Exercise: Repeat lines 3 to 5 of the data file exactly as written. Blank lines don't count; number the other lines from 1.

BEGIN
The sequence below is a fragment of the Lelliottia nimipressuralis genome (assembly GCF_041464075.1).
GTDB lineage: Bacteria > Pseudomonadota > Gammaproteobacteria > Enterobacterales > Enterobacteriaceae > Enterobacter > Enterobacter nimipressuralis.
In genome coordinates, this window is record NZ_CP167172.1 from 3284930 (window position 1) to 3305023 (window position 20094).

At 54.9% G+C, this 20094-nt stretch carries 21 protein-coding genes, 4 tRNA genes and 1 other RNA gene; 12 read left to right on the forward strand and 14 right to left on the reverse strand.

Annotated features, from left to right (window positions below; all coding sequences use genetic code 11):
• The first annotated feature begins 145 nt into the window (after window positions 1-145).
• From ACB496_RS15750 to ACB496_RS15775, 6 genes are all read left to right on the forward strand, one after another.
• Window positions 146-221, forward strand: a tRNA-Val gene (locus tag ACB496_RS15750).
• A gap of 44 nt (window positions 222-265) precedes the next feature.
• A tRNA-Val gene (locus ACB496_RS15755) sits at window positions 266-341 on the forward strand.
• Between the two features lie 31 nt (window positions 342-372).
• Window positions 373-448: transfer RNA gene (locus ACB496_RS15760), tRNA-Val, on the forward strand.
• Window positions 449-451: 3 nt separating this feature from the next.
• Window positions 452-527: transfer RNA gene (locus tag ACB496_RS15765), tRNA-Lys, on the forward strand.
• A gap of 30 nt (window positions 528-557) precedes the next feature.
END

In genome coordinates, this window is record NZ_CP167172.1 from 3284930 (window position 1) to 3305023 (window position 20094).

At 54.9% G+C, this 20094-nt stretch carries 21 protein-coding genes, 4 tRNA genes and 1 other RNA gene; 12 read left to right on the forward strand and 14 right to left on the reverse strand.

Annotated features, from left to right (window positions below; all coding sequences use genetic code 11):